Mars Moons Phobos and Deimos Pass in Front of the Sun, Curiosity Takes Photos

Phobos passes in front of the Sun on Mars 3 photos
Photo: NASA/JPL-Caltech/MSSS
Phobos passes in front of the Sun on MarsDeimos passes in front of the Sun on Mars
Presently, there’s only one operational rover on the Martian surface, after the official demise of Opportunity. The live and kicking machine is called Curiosity, and this March it went hunting eclipses on Mars.
The planet next door has two moons, Phobos and Deimos. Both are far too small to cause a total solar eclipse, but that makes them even more spectacular as they pass in front of the sun.

On March 17, using the Mast Camera (Mastcam) equipped with solar filters, the Curiosity photographed the Deimos, the smallest of the duo, as it transited the Sun’s disc. At 1.5 miles (2.3 kilometers) across, the satellite is obviously incapable of causing an eclipse, so in its case scientists say it was only transiting the Sun.

The other Martian Moon, Phobos, with its larger diameter of 7 miles (11.5 kilometers), caused a bigger disturbance on March 26, and it too was caught on camera by the rover.

The observations made by the Curiosity are helping NASA scientists accurately plot the orbit of each of the two moons. Since humans began exploring Mars, there have been eight observations of Deimos eclipsing the Sun and 40 observations of Phobos.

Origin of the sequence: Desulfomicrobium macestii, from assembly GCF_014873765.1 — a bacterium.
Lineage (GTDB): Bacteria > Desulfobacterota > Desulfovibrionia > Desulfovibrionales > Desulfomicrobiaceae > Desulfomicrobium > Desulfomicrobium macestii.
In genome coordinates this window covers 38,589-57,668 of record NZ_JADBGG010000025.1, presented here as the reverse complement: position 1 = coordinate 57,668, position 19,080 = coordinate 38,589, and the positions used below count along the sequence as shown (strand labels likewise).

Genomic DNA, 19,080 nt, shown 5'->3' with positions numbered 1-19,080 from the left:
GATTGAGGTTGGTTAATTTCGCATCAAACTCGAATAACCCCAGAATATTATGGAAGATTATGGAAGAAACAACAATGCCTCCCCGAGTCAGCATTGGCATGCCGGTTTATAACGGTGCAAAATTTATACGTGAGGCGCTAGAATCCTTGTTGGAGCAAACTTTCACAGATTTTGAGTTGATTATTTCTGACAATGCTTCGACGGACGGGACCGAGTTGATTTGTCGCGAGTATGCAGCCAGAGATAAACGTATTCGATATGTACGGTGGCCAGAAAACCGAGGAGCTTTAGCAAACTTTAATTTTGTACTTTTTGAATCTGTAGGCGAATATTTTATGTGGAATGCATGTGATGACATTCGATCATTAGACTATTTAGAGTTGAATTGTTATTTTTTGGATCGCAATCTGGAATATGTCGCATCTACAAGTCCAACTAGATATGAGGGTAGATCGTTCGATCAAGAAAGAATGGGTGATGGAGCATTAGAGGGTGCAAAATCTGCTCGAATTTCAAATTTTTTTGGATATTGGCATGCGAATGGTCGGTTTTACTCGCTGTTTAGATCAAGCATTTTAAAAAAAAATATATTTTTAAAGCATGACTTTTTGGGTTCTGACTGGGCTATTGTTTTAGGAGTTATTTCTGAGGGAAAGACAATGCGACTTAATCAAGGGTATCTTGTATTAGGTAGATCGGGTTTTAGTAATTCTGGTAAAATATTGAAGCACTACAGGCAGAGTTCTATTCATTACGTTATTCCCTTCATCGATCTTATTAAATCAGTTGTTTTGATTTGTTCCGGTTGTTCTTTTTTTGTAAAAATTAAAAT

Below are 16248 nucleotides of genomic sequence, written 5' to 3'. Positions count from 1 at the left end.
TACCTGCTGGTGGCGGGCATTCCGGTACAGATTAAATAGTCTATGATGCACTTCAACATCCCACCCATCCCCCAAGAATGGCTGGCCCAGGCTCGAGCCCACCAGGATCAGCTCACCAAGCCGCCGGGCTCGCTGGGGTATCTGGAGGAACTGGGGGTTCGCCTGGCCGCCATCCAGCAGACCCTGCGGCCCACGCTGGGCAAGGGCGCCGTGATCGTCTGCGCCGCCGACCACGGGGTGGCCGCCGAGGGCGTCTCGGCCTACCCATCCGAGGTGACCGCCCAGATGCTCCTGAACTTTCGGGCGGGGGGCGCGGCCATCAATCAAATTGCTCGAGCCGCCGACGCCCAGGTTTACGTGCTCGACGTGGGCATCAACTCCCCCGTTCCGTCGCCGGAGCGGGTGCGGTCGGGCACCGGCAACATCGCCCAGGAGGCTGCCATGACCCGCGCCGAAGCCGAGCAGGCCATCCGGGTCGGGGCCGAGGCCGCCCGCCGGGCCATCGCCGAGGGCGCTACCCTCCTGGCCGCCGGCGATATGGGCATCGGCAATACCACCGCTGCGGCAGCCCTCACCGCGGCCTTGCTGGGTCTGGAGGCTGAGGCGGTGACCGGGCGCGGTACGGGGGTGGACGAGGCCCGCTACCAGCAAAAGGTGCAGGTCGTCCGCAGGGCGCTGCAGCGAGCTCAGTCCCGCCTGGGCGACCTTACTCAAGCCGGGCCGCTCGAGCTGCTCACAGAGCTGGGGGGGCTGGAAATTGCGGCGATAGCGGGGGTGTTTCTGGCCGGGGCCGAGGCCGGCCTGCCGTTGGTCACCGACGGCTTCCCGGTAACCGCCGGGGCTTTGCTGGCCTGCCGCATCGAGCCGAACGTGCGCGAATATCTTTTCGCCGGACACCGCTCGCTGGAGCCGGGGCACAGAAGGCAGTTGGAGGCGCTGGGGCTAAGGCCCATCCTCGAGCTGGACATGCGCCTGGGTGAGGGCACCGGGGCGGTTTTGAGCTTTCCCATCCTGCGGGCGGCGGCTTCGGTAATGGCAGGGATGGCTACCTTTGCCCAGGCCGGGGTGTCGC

"More observations over time help pin down the details of each orbit," said in a statement Mark Lemmon, co-investigator with Curiosity's Mastcam from theTexas A&M University.

"Those orbits change all the time in response to the gravitational pull of Mars, Jupiter or even each Martian moon pulling on the other."

Last month, the recently deployed InSIght lander caught an image of dimming daylight on the Martian surface as Phobos passed in front of the Sun. The event happened a few days before Curiosity capturing the satellite on film.

The Curiosity rover is the last surviving member of the trio of rovers sent to Mars. It is a tad bigger than Spirit and Opportunity, being the size of a small SUV.
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About the author: Daniel Patrascu
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Daniel loves writing (or so he claims), and he uses this skill to offer readers a "behind the scenes" look at the automotive industry. He also enjoys talking about space exploration and robots, because in his view the only way forward for humanity is away from this planet, in metal bodies.
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